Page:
Hurricane Irene reminded me of one of the stupid sorority sluts that I met in college. She was nothing more than a cock-tease. Everyone was in a state of anxious excitement for her arrival; she showed up and flirted with us, looking especially hot, batting her eyelashes with gusts of wind and bursts of rain; she briefly flashed her goodies, prompting us to stop everything and gawk in anticipation with fraying nerves; we went out and bought flashlights and bottles of water, just in case she was so mind-blowing that she extinguished electricity; and then, with little more than a smirk and a wave of disappointment, the bitch was gone. We woke up on Monday morning with a slight hangover, wondering what the hell just happened, glancing at the empty sheets beside us, before remembering that Irene not only stole our transportation, but our dignity. She was only a one-night stand, yet she still wound up screwing all of Manhattan. And now I am stuck at work, wondering what could have been...
The storm may have been mostly inconvenient to the rest of us, but it had no effect on the boys from Huntington Beach, California, whose Ocean View team took home the Little League World Series championship this weekend. Heading into the tourney, they were slightly favored; Ocean View had made it to the West regional final last year and many of their starters returned. They also dominated their opening two games by a combined score of 21-0, scaring the bejesus out of their opponents. Last week, Ocean View lost 1-0 in extra innings to Billings, Montana, which put the team on the brink of elimination. They avenged the loss on Saturday, blowing away Montana by a score of 11-2 and earning a berth into Sunday’s championship game against Hamamatsu City, Japan, the winner of the international bracket.
Yesterday, Ocean View took home the title, beating Japan 2-1 in a nail-biter. First baseman Nick Pratto, the coach’s son, rocked a single to center field in the sixth inning to drive in the game-winner. Pitcher Braydon Salzman only allowed three hits and one unearned run, while striking out nine batters. Even though Ocean View left eight runners in scoring position through the first five innings, stellar defense by the Japanese kept the score tied at one. In the sixth inning, after relief pitcher Kazuto Takakura walked the lead-off batter, Dylan Palmer singled up the middle. A strikeout and infield error followed, loading the bases for Trevor Windisch. Windisch, however, grounded weakly into a fielder’s choice and Salzman was thrown out at home, bringing up little Nick Pratto with the bases loaded and two outs. Pratto then lined a 1-0 fastball into center to score the winning run, as cheers of “USA!” thundered from the stands. He finished the tournament batting .429, driving in seven runs, and going 3-for-4 in the championship. Pratto told ESPN that he was freaking out before his last at bat, but “once I got into the box, I calmed myself to just look for a good pitch.” Pretty impressive for a 12-year-old, you know? He also said that while it was cool to have his dad as a coach, “he kind of gets on my nerves sometimes.” Add that to the list of reasons why I love the Little League World Series.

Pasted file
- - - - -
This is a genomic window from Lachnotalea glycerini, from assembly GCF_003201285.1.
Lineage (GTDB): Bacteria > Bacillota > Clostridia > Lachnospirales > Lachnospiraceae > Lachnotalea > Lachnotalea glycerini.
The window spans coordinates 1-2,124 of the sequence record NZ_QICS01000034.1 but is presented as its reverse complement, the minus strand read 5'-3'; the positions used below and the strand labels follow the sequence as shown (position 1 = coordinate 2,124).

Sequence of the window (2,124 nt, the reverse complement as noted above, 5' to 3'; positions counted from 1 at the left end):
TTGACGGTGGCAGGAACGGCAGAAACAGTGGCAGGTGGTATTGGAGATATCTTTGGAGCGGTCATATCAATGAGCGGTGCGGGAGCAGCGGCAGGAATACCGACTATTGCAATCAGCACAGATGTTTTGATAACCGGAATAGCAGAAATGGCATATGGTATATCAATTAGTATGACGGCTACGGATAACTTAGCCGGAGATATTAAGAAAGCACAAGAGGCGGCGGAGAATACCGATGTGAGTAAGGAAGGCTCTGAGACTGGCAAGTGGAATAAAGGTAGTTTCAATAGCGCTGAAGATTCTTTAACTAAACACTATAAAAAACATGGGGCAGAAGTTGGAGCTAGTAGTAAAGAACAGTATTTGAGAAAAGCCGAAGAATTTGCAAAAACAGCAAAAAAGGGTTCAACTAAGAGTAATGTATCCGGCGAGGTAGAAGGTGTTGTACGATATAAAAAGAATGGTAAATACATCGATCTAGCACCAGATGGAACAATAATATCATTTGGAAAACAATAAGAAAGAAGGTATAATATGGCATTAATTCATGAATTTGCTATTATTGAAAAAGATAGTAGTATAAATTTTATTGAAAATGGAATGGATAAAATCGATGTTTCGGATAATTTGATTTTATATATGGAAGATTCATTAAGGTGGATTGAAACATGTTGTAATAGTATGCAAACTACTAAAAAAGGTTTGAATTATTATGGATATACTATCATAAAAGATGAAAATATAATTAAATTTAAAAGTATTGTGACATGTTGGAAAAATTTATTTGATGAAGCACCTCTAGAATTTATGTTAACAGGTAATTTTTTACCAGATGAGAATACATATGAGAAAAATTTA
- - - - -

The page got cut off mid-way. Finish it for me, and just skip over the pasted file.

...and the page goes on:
Although Japan won the championship last year, Ocean View’s victory gives the United States six titles in the past seven years. After all, they don’t call it America’s pastime for nothing, fools. And not even a natural disaster – albeit a rather lame one – could stand in the way. Hurricane Irene may have delayed the start of the game by three hours, but by the time it ended, sunshine highlighted the playing field, where a group of exuberant teenagers from California celebrated the greatest moment of their young lives. I am just happy that I didn’t lose power and got to watch the game on TV. Irene may have stolen my public transportation, but I’ll be damned if she stole my ESPN.
I hope you all had a good weekend, and all kidding aside, I hope that everyone made it through the hurricane with minimal damage. Have a great night and please check back tomorrow!